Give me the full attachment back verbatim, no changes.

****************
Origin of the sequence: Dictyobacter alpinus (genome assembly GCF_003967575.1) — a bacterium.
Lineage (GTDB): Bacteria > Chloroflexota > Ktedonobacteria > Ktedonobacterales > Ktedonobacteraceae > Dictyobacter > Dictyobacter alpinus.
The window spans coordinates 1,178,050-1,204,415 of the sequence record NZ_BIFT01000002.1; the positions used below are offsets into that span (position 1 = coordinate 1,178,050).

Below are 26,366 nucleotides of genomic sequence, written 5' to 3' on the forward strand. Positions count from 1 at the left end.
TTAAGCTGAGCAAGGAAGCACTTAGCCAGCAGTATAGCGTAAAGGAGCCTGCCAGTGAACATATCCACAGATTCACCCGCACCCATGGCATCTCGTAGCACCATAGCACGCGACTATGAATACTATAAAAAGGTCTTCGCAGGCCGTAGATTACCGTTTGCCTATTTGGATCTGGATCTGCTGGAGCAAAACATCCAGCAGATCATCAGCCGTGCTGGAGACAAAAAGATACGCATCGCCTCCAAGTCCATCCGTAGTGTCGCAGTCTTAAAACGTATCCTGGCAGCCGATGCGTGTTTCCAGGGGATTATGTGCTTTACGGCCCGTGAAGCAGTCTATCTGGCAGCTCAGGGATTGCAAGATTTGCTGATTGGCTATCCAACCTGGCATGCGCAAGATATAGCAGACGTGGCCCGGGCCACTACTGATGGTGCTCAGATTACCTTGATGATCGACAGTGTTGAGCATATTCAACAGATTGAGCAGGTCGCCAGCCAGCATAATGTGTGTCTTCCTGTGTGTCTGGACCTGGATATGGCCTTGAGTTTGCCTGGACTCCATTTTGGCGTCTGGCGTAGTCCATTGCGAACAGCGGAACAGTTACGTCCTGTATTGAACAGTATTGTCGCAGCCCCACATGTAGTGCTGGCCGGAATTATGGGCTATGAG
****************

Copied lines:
Origin of the sequence: Dictyobacter alpinus (genome assembly GCF_003967575.1) — a bacterium.
Lineage (GTDB): Bacteria > Chloroflexota > Ktedonobacteria > Ktedonobacterales > Ktedonobacteraceae > Dictyobacter > Dictyobacter alpinus.
The window spans coordinates 1,178,050-1,204,415 of the sequence record NZ_BIFT01000002.1; the positions used below are offsets into that span (position 1 = coordinate 1,178,050).

Below are 26,366 nucleotides of genomic sequence, written 5' to 3' on the forward strand. Positions count from 1 at the left end.
TTAAGCTGAGCAAGGAAGCACTTAGCCAGCAGTATAGCGTAAAGGAGCCTGCCAGTGAACATATCCACAGATTCACCCGCACCCATGGCATCTCGTAGCACCATAGCACGCGACTATGAATACTATAAAAAGGTCTTCGCAGGCCGTAGATTACCGTTTGCCTATTTGGATCTGGATCTGCTGGAGCAAAACATCCAGCAGATCATCAGCCGTGCTGGAGACAAAAAGATACGCATCGCCTCCAAGTCCATCCGTAGTGTCGCAGTCTTAAAACGTATCCTGGCAGCCGATGCGTGTTTCCAGGGGATTATGTGCTTTACGGCCCGTGAAGCAGTCTATCTGGCAGCTCAGGGATTGCAAGATTTGCTGATTGGCTATCCAACCTGGCATGCGCAAGATATAGCAGACGTGGCCCGGGCCACTACTGATGGTGCTCAGATTACCTTGATGATCGACAGTGTTGAGCATATTCAACAGATTGAGCAGGTCGCCAGCCAGCATAATGTGTGTCTTCCTGTGTGTCTGGACCTGGATATGGCCTTGAGTTTGCCTGGACTCCATTTTGGCGTCTGGCGTAGTCCATTGCGAACAGCGGAACAGTTACGTCCTGTATTGAACAGTATTGTCGCAGCCCCACATGTAGTGCTGGCCGGAATTATGGGCTATGAG